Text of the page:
Burberry Names Riccardo Tisci As Its New Chief Creative Officer

It has been announced that Riccardo Tisci - formerly of Nike and Givenchy - will take the lead as Christopher Bailey's successor at Burberry. Christopher Bailey stepped down in October 2017 after 17 years as creative lead at the British heritage brand.

The news might come as a surprise giving the stark contrast between Givenchy and Burberry, but Tisci has been credited with resurrecting the LVMH-owned couture house with his dark, sensual and subversive collections. Tisci left Givenchy on good terms in January after his contract with the house came to an end.

According to Business of Fashion, Tisci's new role at Burberry will see him direct all of the Burberry collections and present his first for the brand this coming September.

 

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Tisci is one of few designers who has successfully blended popular streetwear with high fashion with staggering commercial value. While at Givenchy, he transformed the label into one of the most-desired labels at Paris Fashion Week, gaining even more momentum for the brand in doing so. His work has helped to spearhead the creation of an entirely new fashion subculture and market which continues to drive-forward the need for fresh and innovative design.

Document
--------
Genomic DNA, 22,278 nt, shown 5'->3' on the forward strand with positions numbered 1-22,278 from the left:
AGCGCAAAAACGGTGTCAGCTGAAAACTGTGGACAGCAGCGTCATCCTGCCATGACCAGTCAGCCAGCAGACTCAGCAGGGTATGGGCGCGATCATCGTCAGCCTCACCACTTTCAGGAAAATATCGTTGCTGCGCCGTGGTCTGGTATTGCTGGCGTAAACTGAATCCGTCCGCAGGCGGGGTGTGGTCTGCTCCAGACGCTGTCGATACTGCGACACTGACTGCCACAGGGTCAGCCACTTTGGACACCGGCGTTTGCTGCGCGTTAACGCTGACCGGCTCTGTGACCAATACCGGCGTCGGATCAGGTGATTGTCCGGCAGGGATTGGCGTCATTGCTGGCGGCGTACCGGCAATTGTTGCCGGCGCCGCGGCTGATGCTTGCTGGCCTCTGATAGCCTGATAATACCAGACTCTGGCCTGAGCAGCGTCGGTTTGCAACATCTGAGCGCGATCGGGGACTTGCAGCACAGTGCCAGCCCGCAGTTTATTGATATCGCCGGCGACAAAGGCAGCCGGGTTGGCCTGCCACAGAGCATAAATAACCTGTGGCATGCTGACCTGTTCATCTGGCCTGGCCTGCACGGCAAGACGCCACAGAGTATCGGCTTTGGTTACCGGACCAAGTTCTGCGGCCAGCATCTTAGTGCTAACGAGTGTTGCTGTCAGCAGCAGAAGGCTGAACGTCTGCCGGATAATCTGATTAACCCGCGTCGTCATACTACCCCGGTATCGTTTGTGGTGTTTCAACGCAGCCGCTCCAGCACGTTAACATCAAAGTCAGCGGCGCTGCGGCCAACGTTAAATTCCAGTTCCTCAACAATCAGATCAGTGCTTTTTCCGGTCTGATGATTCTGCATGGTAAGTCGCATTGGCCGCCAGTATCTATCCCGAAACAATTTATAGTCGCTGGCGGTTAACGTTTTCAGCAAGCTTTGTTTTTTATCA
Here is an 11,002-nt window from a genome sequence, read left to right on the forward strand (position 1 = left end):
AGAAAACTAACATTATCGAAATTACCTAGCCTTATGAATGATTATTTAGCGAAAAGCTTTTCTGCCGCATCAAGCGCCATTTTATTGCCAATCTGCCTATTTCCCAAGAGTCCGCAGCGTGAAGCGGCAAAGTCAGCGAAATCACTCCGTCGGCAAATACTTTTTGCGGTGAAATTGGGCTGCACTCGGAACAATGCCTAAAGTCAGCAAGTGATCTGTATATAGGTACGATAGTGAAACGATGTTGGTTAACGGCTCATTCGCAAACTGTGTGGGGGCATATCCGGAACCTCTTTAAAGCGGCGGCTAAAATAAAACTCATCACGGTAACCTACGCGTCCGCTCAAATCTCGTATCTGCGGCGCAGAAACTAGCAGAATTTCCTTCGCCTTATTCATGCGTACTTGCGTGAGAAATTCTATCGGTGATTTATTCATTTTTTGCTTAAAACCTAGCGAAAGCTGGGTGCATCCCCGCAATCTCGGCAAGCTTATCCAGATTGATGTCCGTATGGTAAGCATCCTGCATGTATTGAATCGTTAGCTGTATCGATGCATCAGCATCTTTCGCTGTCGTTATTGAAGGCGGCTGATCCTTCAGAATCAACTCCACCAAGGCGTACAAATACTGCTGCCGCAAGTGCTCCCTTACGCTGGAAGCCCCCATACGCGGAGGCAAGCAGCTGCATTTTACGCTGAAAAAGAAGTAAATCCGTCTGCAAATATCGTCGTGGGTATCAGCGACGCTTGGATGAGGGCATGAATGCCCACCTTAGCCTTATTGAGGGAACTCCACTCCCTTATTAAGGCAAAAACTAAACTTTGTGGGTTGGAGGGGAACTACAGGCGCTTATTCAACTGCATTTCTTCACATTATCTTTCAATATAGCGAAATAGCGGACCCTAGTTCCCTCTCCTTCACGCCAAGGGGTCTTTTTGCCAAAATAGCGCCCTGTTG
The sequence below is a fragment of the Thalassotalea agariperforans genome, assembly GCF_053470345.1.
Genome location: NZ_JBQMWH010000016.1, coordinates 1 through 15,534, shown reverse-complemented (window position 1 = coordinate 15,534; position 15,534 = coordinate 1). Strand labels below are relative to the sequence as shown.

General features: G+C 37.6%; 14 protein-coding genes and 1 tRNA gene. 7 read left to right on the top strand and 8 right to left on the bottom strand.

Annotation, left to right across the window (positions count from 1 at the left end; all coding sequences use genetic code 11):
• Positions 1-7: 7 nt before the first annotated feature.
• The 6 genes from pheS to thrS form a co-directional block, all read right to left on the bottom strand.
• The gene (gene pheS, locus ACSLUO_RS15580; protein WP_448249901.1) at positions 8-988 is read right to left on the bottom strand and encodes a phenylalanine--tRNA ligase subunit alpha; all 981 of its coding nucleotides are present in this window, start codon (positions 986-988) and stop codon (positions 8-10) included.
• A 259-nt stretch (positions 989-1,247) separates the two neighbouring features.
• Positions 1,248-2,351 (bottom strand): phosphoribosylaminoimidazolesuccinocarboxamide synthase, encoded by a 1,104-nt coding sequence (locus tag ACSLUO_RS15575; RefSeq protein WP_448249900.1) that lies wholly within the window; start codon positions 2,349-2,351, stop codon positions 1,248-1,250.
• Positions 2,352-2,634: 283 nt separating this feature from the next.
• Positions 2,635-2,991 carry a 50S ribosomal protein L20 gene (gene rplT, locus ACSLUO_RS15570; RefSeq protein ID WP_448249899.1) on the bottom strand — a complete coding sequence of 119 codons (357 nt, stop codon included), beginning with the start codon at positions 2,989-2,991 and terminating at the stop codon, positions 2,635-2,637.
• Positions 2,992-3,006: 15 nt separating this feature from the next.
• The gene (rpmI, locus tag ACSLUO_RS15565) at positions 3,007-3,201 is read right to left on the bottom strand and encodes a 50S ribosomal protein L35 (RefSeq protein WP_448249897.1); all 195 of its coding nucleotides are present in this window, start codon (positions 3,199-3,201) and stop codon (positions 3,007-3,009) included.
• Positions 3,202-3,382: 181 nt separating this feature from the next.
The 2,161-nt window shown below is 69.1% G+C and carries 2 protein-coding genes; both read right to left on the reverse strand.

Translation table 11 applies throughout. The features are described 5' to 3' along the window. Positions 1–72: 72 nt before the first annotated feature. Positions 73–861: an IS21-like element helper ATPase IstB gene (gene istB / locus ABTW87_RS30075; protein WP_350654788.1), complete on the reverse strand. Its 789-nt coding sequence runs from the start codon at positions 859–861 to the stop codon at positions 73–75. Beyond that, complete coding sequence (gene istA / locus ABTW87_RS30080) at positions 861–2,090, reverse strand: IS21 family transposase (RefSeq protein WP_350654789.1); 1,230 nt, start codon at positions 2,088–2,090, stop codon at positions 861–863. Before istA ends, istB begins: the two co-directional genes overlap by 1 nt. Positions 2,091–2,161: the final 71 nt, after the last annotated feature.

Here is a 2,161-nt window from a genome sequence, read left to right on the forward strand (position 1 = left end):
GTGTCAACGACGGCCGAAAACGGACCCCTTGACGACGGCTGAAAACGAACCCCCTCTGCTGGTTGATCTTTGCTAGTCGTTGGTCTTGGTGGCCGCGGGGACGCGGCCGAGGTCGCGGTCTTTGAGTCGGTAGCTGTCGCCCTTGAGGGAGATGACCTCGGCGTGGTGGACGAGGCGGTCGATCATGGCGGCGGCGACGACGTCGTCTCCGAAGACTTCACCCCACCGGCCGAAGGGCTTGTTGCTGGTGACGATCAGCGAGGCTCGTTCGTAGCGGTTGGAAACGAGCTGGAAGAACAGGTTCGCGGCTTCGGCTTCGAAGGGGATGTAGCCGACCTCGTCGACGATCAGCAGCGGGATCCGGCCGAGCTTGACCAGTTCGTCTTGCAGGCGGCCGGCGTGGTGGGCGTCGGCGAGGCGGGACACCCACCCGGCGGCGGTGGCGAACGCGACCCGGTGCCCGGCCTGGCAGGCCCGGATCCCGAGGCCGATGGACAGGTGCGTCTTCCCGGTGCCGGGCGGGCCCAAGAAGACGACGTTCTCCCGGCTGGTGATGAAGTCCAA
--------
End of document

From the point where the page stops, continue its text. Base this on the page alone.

It's unclear what the future of Berberry will look like - especially after a mammoth 17-year relationship with Bailey – but change is imminent. Given Tisci's affinity with luxe athleisure and love of striking silhouettes, perhaps we'll see Tisci take the brand in a new and contemporary direction and re-energise the whole Burberry aesthetic.

In the late 90s, Tisci left his hometown of Taranto in southern Italy to study at Central Saint Martins in London, graduating in 1999. In September 2004, he set up an eponymous ready-to-wear label, showing his first collection in Milan for the Autumn/Winter 2005 season. The show caught the attention of Marco Gobetti – Burberry’s chief executive – who hired Tisci to replace Julien MacDonald as creative director of Givenchy in February 2005.

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